After four years of making my way through crowds of familiar faces, I have quite a confession to make. I have developed relationships, big blooming ones even, with people whose names have still not stuck to the synapses of my Hippocampus. My window of opportunity, so to speak, to ask a name again has long since elapsed. If your epidermis is showing, then by Jove, so is my Hippocampus. It’s showing when I stutter with fear, pawning off a moment of utter forget with an awkward introduction onto whomever I happen to be standing with: “This is my friend Bill, Bill, this is please say your name before I have to. “Please say your name before I have to, Bill, Bill, before I have to.” It’s showing all around us, every minute—in bathrooms and airplanes, boardrooms and poker tables.
What then, is a Hippocampus, you may ask. It is my privilege and duty to introduce to you, no pun intended, a word that sounds more like the Latin verbiage for ‘hippos lounging in swamp’ than a part of your brain. There are two Hippocampi, actually, both linked to memory. But the Hippocampus on the left temporal lobe stores emotional impact and controls ‘declarative memory,’ or memories which can be explicitly verbalized. So what is it, then, about this part of the brain that allows names to flutter in one ear and out the other, as though you never heard them at all?
The mind is set up to store and retrieve information—anywhere from brief tidbits of sensory information to the retention of language and personal experiences, which become a part of our permanent memory. Short term memory, then, is the system that retrieves information “in use,” like a telephone number.
Mandatory last name basis would never be accepted as the answer to our problem—too caustic. And required name tags, too tacky. What then do we do?
There are tactics psychologists have claimed to aid in memory retention. Their argument is that we never created an ‘effective memory code in the first place,’ leaving us with a failing memory. To the PR’s of the world these tool s are their Bible, to business entrepreneurs, their brownie points. But somehow, I still can’t shake the habit.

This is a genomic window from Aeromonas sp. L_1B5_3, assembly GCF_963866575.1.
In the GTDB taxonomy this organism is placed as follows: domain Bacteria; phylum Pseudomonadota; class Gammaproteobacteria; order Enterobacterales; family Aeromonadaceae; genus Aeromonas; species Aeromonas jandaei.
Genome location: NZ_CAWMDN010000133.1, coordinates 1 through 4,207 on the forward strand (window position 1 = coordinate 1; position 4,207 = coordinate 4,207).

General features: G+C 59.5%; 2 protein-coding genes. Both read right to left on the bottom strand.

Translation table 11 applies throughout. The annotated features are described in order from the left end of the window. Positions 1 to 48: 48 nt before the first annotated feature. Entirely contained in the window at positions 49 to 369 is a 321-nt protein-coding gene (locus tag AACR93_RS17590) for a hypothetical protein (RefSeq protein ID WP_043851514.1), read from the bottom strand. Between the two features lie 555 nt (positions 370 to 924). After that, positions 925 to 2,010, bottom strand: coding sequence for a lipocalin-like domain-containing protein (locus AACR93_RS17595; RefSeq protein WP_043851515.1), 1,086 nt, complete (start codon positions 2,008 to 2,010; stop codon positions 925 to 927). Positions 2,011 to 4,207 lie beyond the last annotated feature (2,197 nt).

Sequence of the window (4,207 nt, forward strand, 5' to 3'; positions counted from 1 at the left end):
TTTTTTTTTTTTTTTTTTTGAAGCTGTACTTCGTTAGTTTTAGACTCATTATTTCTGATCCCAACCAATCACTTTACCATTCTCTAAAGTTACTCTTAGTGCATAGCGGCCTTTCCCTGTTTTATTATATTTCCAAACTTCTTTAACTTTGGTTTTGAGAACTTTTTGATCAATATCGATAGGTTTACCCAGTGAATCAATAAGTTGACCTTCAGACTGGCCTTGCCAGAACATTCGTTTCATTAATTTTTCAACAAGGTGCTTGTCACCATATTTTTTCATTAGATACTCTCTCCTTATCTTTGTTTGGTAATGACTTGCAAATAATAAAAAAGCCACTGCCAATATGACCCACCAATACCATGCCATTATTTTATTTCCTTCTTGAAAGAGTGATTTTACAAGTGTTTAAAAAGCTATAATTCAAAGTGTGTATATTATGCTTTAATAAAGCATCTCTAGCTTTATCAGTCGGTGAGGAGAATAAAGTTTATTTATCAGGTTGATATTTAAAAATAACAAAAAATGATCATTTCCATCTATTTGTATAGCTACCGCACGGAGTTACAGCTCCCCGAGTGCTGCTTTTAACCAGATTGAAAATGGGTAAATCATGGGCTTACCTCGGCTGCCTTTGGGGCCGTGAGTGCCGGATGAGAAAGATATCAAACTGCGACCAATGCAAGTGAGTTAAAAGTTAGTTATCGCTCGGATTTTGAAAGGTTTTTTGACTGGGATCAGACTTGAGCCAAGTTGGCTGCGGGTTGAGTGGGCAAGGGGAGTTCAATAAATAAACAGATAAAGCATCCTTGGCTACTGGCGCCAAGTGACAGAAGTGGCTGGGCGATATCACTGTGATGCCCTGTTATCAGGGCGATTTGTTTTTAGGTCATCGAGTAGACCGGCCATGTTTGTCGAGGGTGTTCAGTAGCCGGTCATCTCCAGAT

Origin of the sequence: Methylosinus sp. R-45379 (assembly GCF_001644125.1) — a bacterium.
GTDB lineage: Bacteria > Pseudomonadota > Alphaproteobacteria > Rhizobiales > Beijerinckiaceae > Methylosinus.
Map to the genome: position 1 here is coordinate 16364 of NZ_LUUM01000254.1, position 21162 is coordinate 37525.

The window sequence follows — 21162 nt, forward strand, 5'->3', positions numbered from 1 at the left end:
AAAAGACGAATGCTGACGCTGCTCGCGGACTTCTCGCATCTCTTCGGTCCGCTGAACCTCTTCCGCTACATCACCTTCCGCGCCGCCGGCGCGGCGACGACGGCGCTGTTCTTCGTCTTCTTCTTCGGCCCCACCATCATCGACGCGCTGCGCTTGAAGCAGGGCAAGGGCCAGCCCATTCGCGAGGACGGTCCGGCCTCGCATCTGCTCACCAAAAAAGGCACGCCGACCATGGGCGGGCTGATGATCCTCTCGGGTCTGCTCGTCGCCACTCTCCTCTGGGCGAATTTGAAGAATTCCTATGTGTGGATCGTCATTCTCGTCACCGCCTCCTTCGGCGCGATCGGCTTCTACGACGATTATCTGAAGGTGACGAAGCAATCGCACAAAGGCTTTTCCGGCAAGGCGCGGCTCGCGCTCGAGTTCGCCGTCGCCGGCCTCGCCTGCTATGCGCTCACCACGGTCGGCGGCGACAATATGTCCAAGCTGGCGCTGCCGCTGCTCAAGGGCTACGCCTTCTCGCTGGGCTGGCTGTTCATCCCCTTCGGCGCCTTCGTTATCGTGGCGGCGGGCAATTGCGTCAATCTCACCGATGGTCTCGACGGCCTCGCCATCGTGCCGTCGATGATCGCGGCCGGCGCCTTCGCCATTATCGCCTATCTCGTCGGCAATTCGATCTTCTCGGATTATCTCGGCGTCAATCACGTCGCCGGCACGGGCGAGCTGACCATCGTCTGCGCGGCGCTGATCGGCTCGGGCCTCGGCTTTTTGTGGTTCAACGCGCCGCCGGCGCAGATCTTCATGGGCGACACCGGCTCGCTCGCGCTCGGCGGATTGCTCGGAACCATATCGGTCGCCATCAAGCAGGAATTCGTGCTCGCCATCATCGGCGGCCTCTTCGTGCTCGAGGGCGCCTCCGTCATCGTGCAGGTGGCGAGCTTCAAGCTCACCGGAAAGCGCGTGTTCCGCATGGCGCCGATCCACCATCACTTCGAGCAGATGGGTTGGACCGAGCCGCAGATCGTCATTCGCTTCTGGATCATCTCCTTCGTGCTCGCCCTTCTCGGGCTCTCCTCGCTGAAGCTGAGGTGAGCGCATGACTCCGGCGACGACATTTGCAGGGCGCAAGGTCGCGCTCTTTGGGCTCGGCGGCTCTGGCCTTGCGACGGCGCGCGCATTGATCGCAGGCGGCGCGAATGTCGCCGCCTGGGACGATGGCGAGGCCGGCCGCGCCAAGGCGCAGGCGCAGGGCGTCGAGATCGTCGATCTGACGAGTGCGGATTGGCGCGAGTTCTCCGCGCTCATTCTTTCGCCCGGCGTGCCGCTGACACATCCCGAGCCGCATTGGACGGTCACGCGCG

The first guideline is to pay attention. If you can remember the first sentence of this article, then you need not read ahead at all. Call MENSA; tell them I sent you. But for the rest of us, ‘paying attention’ has become more of a theory than a practice—something we don’t do but compensate for the fact that we didn’t. So we move to guideline number two: ‘elaborating the information.’ When you are asked a name, expand on it, “Princess Lea, you say, is that Hawaiian? Any relation to the Royal family? Lay-uh, huh.” Or if you’re a more discreet, try sticking to spelling or socio-historic background, “Paul Revere, so do you spell that with two V’s? Is that Anglo Saxon or Pagan?” But in the process, people may look at you like your ignorant, or can’t spell, and then probably forget your name in the process.
So then we turn to mnemonic devices with, ‘imagery as our cornerstone.’ Again, this is a beautiful trick in theory, but gets complicated in practice. We want to make a connection, yes. Go wild with the picture you paint in your head—add trees and circus animals if need be. We want to get personal, indeed. But offend? Heavens no! Or at least not out loud. Let’s say Frank is fat. Add a little mnemonic fairy dust, and poof, he’s now fat Frank. But wait, it also works with personal judgments: Let’s say Peter is pretentious—he quotes obscure German philosophy and addresses himself in the third person. Poof! Pretentious Peter. And when possible, rhyme all the time. Turn fat Frank into Frank the tank, Jack who talks smack, Lea, too bad you can’t see-uh. The only risk you run is letting the attribute outweigh itself, leaving you with a horrible adjective in your mouth, and still no name.
The last is the most obvious: repeat the name during conversation and several times in your head; repetition is the cornerstone of this argument, cornerstone of this argument. The advice is to repeat the name aloud when meeting someone so as to remember it later, “Hi, Bob. Nice to meet you, Bob. Hey, Bob, do you like ice cream? Boy I sure do, Bob. Bob, so is that short for anything, Bob? Well Bob, it was nice to meet you, Bob.” Dramatization? Yes. But when someone keeps repeating my name in conversation, they are telling me without telling me that they are about to forget my name, and have to hold onto it so tight that it must be repeated. It is proof, again, that the name is on its way down the tube of lost forever.
It is a call to arms then, which we must explicitly verbalize. In other words, tap the left side of your brain, right above your ear, and tell it to wake the hell up. Tell your Hippocampus that forgetting people’s names is unacceptable. Tell it you’ve tried name association games, mnemonic devices, and even repetition. I did, and it still won’t listen. So then, we all must do this together, in unison, like we’re living on the set of Network: stand on chairs and yell out windows and tell the world, “I’m mad as hell and I’m not going to take this anymore.” For the sake of big business, for the sake of animal rights, child abuse, globalization, religious fundamentalism—for the sake of the kids. Without out names we’re just social accidents waiting to happen.